Training day

Kimiko Martinez | Dec 17, 2018

The Alberni Pacific Railway’s no. 7 train is ready for Kiwanis passengers.

The Kiwanis Club of Parksville-Qualicum is small but mighty. With just 13 members, the Vancouver Island, British Columbia-based club does its best to maximize resources. And its annual fundraiser is no exception.

The club raised about CA$7,500 at this year’s event with just two Kiwanians (and 16 volunteers) working it. 

Member Pat Weber, a past president of the Qualicum Beach Chamber of Commerce and the club’s special events coordinator, leveraged his connections and experience coordinating winery tours to create a unique evening of luxury, entertainment and education “unavailable anywhere else.”

For years, the club hosted a formal dinner cruise that always sold out. 

“Every year the demand became greater, so we decided to step the adventure up a notch,” Weber says. 

This year, the club made space for more guests (and more fundraising) with a completely new experience that sold out in only three weeks. A steam train ride would transport its passengers to one of the newest historic sites on Vancouver Island — a recently renovated mill — for dinner, dancing and more.

Getting on board with ticket sales

For an experience events coordinator, the planning and logistics of an event is the easy part. The ticket sales is what takes time. So the Kiwanis Club of Parksville-Qualicum did something innovative. They enlisted some of their grantees to help sell tickets.

For example, if you’re going to give money to a youth program or senior center, have them sell tickets for you with the promise that they’ll get 10 percent of any tickets they sell. For the steam train dinner event, one of the club's favorite programs ended up with about $800 from its ticket sales.

“They became aware of what we’re doing and what we support,” Weber says. “And it’s an amazing way for a small club to sell tickets for an event.”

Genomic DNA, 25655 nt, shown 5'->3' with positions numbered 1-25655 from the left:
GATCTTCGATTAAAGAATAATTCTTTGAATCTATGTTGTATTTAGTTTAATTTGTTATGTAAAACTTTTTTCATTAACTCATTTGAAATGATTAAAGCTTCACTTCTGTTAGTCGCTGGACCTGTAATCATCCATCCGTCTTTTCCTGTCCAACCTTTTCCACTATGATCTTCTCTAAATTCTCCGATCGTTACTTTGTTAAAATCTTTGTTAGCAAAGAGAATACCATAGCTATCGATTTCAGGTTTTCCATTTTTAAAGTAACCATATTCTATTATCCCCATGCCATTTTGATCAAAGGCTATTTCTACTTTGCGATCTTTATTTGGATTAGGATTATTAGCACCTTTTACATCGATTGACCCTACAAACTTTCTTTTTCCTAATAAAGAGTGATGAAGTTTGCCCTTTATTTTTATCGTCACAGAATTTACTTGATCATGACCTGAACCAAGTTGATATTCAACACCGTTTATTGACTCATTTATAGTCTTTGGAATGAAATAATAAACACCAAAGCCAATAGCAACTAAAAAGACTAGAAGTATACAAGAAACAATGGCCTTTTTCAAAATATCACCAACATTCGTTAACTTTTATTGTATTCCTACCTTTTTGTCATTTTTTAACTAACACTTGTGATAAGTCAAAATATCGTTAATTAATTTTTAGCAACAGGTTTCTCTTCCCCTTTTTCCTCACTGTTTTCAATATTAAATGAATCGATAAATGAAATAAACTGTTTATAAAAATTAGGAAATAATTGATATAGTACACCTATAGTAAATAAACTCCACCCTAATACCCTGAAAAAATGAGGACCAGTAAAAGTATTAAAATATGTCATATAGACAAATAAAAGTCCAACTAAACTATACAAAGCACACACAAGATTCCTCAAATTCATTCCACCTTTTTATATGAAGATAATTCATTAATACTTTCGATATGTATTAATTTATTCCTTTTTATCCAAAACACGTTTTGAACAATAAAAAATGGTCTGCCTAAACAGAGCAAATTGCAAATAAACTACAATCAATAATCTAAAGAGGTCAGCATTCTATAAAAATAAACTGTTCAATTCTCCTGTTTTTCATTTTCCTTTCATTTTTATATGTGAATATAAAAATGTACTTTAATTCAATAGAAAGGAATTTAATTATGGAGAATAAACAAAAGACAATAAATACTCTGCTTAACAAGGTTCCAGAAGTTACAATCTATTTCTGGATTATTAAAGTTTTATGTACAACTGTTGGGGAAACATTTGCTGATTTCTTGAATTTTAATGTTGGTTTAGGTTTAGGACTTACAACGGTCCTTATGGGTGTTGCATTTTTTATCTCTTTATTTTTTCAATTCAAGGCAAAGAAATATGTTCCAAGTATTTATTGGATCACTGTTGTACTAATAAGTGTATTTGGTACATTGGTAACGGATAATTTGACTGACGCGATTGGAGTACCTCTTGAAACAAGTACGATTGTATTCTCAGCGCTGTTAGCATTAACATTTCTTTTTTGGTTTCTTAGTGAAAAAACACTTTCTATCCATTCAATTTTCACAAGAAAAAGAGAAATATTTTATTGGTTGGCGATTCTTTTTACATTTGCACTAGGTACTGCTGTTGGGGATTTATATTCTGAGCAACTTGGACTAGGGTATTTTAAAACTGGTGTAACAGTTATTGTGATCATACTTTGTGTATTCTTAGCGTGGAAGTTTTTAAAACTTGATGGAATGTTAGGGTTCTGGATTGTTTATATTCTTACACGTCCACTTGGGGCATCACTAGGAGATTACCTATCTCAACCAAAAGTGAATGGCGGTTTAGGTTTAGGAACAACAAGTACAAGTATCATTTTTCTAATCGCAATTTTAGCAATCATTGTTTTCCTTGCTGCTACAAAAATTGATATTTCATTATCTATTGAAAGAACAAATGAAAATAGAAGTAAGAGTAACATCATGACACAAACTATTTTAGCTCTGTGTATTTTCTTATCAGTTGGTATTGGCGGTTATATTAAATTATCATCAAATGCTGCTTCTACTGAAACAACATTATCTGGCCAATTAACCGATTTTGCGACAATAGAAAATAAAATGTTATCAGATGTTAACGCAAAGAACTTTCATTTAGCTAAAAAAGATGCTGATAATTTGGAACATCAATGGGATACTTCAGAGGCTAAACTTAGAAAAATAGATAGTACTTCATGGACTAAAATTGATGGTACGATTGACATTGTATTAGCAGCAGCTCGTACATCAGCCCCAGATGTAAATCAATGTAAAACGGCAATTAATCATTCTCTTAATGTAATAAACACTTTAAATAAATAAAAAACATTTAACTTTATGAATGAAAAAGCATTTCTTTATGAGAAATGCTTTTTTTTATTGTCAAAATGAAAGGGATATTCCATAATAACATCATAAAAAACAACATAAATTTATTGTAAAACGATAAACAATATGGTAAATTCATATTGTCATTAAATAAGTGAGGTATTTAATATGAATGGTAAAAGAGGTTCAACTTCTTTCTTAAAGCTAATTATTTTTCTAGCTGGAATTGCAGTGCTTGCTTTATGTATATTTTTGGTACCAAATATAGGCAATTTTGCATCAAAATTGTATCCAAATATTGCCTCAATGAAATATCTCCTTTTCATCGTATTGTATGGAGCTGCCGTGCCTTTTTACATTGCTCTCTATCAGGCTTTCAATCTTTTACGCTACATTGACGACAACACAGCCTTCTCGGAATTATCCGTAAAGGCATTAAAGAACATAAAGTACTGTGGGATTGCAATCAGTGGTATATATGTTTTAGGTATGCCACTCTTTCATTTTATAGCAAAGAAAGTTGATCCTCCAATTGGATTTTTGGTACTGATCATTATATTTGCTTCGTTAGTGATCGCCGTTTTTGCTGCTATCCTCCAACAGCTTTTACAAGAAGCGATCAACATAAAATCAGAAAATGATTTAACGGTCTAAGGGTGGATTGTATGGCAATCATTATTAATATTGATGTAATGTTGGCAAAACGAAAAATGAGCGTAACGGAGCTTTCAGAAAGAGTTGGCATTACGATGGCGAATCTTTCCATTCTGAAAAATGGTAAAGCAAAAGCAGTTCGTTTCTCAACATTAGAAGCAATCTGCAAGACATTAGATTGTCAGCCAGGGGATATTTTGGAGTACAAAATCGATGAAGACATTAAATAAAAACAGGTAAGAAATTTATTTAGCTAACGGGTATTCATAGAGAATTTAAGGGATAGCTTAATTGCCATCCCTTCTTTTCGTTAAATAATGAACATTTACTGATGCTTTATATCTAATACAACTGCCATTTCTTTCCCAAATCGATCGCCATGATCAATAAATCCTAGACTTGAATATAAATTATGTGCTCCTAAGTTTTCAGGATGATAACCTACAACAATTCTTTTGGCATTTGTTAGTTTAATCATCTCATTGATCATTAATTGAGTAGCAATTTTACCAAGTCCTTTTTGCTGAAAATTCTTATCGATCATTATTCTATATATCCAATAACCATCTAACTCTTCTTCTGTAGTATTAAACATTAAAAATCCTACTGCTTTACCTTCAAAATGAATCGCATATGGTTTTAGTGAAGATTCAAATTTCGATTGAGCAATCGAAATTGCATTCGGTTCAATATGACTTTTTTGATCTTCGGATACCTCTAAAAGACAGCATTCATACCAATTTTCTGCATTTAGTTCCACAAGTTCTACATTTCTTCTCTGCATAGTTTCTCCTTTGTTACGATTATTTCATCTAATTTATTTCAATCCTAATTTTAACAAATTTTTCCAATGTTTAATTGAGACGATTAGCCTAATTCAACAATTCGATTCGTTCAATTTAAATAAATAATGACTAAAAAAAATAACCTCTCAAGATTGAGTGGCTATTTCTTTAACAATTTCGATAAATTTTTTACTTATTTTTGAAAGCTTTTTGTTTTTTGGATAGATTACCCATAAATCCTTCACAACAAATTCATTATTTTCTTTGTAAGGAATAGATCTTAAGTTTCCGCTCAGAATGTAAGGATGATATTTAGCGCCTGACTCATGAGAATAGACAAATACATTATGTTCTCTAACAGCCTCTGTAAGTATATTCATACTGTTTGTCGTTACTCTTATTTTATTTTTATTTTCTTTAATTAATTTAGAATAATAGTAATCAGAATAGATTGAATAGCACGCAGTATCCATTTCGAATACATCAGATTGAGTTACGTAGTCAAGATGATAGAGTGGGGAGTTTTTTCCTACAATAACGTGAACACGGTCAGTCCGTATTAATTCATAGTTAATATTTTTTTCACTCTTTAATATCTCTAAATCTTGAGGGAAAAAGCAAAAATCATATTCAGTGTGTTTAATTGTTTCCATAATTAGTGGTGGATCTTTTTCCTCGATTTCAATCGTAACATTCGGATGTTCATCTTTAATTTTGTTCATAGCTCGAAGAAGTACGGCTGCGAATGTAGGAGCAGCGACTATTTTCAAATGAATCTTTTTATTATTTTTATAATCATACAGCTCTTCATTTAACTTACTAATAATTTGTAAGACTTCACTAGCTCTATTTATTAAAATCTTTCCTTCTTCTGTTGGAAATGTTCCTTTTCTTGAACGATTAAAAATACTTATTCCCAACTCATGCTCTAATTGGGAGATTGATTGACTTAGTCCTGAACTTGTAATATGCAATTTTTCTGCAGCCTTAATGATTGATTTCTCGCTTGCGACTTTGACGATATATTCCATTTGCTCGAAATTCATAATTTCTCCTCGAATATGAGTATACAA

Guests, ranging in age from the 30s to the 80s, boarded a beautiful, classic working steam train at Qualicum Beach, where it originally hauled lumber from the wharf to the mill. During the ride up to McLean Mill Historic Park, they savored wine and cheese tastings. At journey’s end, a four-course, locally sourced dinner served by a local restaurateur awaited them, as did music, dancing and a tour of the old mill town, including a country store, post office, old houses, historic steam equipment and the mill itself.

“The event was sized to feed the energy,” Weber says. “From the time they got on the bus (to the train), they started developing relationships with the people traveling with them. By the time they were on the train, they were ready for the party.”

So ready, in fact, that even rain couldn’t derail the fun. And because of the way the event was coordinated — with buses shuttling guests from building to building so they could climb on and off under cover — nobody got wet.

“Everybody just had a ball,” Weber says. “Although it poured rain, it didn’t dampen the spirits.”


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